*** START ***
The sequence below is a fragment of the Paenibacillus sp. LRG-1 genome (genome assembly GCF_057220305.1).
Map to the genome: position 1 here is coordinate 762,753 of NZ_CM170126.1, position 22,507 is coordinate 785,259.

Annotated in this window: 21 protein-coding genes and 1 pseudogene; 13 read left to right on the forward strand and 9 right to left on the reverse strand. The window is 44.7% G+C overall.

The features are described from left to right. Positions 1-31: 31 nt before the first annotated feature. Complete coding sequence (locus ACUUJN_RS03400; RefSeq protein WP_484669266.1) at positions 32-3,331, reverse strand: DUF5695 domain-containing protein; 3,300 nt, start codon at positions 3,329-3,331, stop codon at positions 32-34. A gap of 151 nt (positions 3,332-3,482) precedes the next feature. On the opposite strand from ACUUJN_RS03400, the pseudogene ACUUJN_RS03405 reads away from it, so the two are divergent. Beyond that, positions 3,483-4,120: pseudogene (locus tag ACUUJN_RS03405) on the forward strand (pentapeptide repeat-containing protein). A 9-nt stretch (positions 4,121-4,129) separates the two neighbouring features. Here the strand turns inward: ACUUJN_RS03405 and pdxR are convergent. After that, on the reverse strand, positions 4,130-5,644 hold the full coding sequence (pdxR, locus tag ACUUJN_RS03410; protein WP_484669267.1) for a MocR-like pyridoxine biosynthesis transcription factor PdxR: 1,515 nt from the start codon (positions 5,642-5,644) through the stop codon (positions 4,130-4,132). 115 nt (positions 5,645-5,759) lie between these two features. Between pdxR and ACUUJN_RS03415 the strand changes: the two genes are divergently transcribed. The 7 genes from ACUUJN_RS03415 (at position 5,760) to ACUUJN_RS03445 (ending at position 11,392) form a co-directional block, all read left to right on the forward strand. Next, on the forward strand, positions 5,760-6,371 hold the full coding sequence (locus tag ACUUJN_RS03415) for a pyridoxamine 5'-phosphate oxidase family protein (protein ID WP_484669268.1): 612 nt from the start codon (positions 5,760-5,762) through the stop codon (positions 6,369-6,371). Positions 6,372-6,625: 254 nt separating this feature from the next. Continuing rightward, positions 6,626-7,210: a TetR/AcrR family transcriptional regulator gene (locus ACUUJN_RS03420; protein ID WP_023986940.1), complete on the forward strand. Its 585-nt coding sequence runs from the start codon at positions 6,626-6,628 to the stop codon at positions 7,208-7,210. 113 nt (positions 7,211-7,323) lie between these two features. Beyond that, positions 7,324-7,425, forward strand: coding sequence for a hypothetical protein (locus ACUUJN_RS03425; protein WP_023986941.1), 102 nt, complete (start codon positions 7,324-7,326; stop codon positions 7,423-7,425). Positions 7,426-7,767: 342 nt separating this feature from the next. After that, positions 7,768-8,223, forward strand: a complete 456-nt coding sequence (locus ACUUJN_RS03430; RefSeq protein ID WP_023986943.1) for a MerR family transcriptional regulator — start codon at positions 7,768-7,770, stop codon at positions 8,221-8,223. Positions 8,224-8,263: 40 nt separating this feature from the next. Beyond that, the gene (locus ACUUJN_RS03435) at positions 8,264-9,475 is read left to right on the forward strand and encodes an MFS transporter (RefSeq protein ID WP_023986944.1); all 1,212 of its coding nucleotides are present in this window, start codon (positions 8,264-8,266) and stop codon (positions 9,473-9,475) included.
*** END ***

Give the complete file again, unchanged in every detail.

The sequence below is a fragment of the Paenibacillus sp. LRG-1 genome (genome assembly GCF_057220305.1).
Map to the genome: position 1 here is coordinate 762,753 of NZ_CM170126.1, position 22,507 is coordinate 785,259.

Annotated in this window: 21 protein-coding genes and 1 pseudogene; 13 read left to right on the forward strand and 9 right to left on the reverse strand. The window is 44.7% G+C overall.

The features are described from left to right. Positions 1-31: 31 nt before the first annotated feature. Complete coding sequence (locus ACUUJN_RS03400; RefSeq protein WP_484669266.1) at positions 32-3,331, reverse strand: DUF5695 domain-containing protein; 3,300 nt, start codon at positions 3,329-3,331, stop codon at positions 32-34. A gap of 151 nt (positions 3,332-3,482) precedes the next feature. On the opposite strand from ACUUJN_RS03400, the pseudogene ACUUJN_RS03405 reads away from it, so the two are divergent. Beyond that, positions 3,483-4,120: pseudogene (locus tag ACUUJN_RS03405) on the forward strand (pentapeptide repeat-containing protein). A 9-nt stretch (positions 4,121-4,129) separates the two neighbouring features. Here the strand turns inward: ACUUJN_RS03405 and pdxR are convergent. After that, on the reverse strand, positions 4,130-5,644 hold the full coding sequence (pdxR, locus tag ACUUJN_RS03410; protein WP_484669267.1) for a MocR-like pyridoxine biosynthesis transcription factor PdxR: 1,515 nt from the start codon (positions 5,642-5,644) through the stop codon (positions 4,130-4,132). 115 nt (positions 5,645-5,759) lie between these two features. Between pdxR and ACUUJN_RS03415 the strand changes: the two genes are divergently transcribed. The 7 genes from ACUUJN_RS03415 (at position 5,760) to ACUUJN_RS03445 (ending at position 11,392) form a co-directional block, all read left to right on the forward strand. Next, on the forward strand, positions 5,760-6,371 hold the full coding sequence (locus tag ACUUJN_RS03415) for a pyridoxamine 5'-phosphate oxidase family protein (protein ID WP_484669268.1): 612 nt from the start codon (positions 5,760-5,762) through the stop codon (positions 6,369-6,371). Positions 6,372-6,625: 254 nt separating this feature from the next. Continuing rightward, positions 6,626-7,210: a TetR/AcrR family transcriptional regulator gene (locus ACUUJN_RS03420; protein ID WP_023986940.1), complete on the forward strand. Its 585-nt coding sequence runs from the start codon at positions 6,626-6,628 to the stop codon at positions 7,208-7,210. 113 nt (positions 7,211-7,323) lie between these two features. Beyond that, positions 7,324-7,425, forward strand: coding sequence for a hypothetical protein (locus ACUUJN_RS03425; protein WP_023986941.1), 102 nt, complete (start codon positions 7,324-7,326; stop codon positions 7,423-7,425). Positions 7,426-7,767: 342 nt separating this feature from the next. After that, positions 7,768-8,223, forward strand: a complete 456-nt coding sequence (locus ACUUJN_RS03430; RefSeq protein ID WP_023986943.1) for a MerR family transcriptional regulator — start codon at positions 7,768-7,770, stop codon at positions 8,221-8,223. Positions 8,224-8,263: 40 nt separating this feature from the next. Beyond that, the gene (locus ACUUJN_RS03435) at positions 8,264-9,475 is read left to right on the forward strand and encodes an MFS transporter (RefSeq protein ID WP_023986944.1); all 1,212 of its coding nucleotides are present in this window, start codon (positions 8,264-8,266) and stop codon (positions 9,473-9,475) included.